Simply, quick ways of deciding quack issues without looking at the
1. There is no reasonable modus operandi.
Garden cocktail of several herbs and thus hundreds of chemicals, none of which are in typical medicinal concentrations.
3. Failure to find widespread application by physicians.
4. Failure to be published in a major peer-review medical journal.
5. Reliance upon testimonials, including scientists and physicians.
6. The results are contrary to a large body of experimental, published results.
Discussion of 1-6 (above)
1. Reasonable entails a method of operation
consistent with scientific knowledge. Nearly always the quack claims that there
is a pathway; for example, the polarity of molecules was affected by magnets in a way that increasing the rate of healing
for a broken bone or injured joints. However, magnets do not affect in a useful
way polar molecules. This is because compared to the energies of electrons and
the molecular distances involved in a chemical reaction, the magnetic force is insufficient to have an effect. It is for this
reason that magnets are not used in chemistry lab to modify chemical reactions. The
modus operandi touted by the quack is not reasonable: it is nothing more than
a sales gimmick.
2. For a drug to be effective it must be
administered in medicinal amounts. For example 10 mgs of codeine relieves pain,
but 1mg doesn’t. The same is true of all drugs; there is an optimal effective
dose. In herbal preparations generally the individual substances are not present
in sufficient quantities to have a curative effect. Moreover, with few exceptions,
unrelated compounds do not have an additive effect. When a chemical found in
a plant or fungus has a potentially useful effect, the scientist then isolates and concentrates that chemical (not the whole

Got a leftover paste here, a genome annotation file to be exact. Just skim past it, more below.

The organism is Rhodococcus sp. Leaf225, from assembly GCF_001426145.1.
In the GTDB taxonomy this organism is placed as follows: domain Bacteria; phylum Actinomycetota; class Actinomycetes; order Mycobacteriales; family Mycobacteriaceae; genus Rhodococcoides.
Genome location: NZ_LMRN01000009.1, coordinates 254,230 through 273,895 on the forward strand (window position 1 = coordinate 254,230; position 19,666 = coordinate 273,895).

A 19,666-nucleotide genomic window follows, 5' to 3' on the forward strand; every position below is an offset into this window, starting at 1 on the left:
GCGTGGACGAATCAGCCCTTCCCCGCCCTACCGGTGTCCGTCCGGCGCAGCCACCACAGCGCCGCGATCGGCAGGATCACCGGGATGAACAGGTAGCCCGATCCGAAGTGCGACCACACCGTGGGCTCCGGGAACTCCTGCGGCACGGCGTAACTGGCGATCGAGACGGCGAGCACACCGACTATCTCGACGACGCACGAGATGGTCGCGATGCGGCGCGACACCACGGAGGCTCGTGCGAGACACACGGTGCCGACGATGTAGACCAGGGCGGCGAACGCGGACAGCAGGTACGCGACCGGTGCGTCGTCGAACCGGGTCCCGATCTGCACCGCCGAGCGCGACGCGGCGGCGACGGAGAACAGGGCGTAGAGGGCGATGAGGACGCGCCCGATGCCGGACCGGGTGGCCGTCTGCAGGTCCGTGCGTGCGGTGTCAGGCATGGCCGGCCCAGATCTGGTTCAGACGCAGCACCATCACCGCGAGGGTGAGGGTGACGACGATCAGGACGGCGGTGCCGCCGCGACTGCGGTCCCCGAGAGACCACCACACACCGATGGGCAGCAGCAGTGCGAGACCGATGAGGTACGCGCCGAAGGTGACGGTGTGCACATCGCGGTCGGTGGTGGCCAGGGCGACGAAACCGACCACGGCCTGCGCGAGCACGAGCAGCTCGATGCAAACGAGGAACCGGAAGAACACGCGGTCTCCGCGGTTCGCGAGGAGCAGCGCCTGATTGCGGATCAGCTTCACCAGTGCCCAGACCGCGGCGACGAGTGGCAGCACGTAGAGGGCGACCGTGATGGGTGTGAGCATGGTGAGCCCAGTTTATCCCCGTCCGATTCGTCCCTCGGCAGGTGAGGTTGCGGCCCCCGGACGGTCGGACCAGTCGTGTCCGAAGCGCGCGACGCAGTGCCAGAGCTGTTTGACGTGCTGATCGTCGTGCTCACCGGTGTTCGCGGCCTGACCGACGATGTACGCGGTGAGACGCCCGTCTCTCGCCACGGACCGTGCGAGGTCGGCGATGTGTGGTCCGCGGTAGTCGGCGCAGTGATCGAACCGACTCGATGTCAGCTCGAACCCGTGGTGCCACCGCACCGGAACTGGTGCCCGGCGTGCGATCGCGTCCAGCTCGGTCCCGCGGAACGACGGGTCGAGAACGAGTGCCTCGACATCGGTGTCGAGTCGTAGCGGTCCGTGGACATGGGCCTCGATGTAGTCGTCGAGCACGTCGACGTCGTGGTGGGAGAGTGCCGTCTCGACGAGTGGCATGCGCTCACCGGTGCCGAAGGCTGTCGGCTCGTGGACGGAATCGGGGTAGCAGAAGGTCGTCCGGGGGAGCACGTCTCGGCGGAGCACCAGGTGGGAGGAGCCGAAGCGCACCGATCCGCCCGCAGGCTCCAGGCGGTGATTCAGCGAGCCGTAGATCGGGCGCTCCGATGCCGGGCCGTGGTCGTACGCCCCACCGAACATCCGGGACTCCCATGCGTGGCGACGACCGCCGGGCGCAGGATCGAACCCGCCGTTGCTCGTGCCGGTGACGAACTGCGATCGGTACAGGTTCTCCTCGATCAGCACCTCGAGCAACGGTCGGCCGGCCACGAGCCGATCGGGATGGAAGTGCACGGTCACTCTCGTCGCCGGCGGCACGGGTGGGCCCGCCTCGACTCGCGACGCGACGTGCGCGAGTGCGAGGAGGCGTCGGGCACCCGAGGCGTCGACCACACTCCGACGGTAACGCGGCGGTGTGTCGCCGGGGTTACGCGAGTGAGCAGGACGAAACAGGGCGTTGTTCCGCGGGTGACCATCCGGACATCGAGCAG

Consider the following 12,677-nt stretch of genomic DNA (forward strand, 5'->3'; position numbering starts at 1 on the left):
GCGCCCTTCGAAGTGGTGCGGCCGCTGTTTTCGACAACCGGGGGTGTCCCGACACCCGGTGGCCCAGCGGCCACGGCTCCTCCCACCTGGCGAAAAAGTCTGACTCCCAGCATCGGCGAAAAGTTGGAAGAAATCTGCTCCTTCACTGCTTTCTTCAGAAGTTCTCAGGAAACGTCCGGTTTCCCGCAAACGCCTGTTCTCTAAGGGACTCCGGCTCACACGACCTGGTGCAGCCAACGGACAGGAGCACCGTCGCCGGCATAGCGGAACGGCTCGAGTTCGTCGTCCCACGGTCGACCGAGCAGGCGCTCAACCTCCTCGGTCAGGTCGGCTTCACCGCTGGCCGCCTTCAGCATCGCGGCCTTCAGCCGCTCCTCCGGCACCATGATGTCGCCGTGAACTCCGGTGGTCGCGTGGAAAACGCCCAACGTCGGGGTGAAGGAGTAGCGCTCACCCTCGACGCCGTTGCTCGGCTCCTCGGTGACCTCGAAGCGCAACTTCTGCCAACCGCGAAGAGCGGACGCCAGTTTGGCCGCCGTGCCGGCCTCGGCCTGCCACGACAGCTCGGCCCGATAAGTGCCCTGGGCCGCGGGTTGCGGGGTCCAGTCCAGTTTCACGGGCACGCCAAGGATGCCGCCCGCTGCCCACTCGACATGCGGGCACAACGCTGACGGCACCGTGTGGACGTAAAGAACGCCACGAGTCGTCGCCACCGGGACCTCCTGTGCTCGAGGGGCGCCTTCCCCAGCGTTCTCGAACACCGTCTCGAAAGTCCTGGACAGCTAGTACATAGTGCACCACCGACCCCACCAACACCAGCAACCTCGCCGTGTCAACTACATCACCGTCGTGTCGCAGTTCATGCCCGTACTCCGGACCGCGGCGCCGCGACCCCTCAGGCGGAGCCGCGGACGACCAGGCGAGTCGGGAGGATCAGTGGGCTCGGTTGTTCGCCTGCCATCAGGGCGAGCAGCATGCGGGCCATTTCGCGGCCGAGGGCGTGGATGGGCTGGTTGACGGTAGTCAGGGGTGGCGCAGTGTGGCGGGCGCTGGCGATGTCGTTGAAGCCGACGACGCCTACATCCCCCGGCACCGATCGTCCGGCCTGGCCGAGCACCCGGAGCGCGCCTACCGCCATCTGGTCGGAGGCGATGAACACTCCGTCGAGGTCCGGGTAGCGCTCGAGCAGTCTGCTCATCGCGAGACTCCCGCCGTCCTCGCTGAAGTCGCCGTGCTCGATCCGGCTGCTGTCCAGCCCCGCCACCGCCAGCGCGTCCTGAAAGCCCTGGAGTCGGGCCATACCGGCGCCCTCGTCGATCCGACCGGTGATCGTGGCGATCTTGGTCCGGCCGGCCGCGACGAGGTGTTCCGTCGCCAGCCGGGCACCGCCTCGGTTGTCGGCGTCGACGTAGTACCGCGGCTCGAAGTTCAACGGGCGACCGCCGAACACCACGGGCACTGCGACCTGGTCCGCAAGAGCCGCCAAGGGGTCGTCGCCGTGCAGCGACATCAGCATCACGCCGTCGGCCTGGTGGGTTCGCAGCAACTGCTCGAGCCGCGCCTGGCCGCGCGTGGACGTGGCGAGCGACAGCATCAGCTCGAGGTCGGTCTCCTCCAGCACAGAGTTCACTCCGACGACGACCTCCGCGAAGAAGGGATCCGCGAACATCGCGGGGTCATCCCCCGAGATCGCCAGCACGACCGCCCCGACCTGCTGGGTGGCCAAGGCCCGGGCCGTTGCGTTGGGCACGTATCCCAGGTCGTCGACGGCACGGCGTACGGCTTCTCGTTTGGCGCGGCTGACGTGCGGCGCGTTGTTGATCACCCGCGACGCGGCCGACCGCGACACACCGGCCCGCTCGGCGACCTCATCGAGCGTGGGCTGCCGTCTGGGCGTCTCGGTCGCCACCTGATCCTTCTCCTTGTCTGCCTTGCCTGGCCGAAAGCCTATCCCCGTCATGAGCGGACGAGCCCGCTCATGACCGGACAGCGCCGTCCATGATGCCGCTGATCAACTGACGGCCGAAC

cocktail of compounds) so as to be able to administer it in a medicinal dose.
3. Thousands of treatments have been tried by tribal care givers; however, nearly always
their use remains local. Successful treatments, like opium for pain, become widely
used. Moreover, in the search for curative chemicals medical science has tested
many of these herbs. If a chemical therein could have a possible a curative effect,
it is then concentrated into a medicinal dose and then tested.
4. Any treatment worth its salt will be tested and the results submitted to a medical
journal. If magnet on the wrist cured liver dysfunction, then the manufacturer
of that product ought to advance its marketing by having a study done and then published in an important medical journal. Being published does not prove the case: there
are trade publications for alternative treatments and the editorial review of the submitted works are scanty at best and fall
well below scientific standards.
5. True believers are as much a proof of angels dancing on the head of pins as that of
the curative property of the magnet. And just as there are scientists who profess
to believe in a young earth, so too are there physicians and researchers whose beliefs are equally questionable. These experts who violate their science are the rare exception.
6. Reproducibility is part of the gold standard.
A result that stands in conflict to a large body of evidence is always more like to be in error.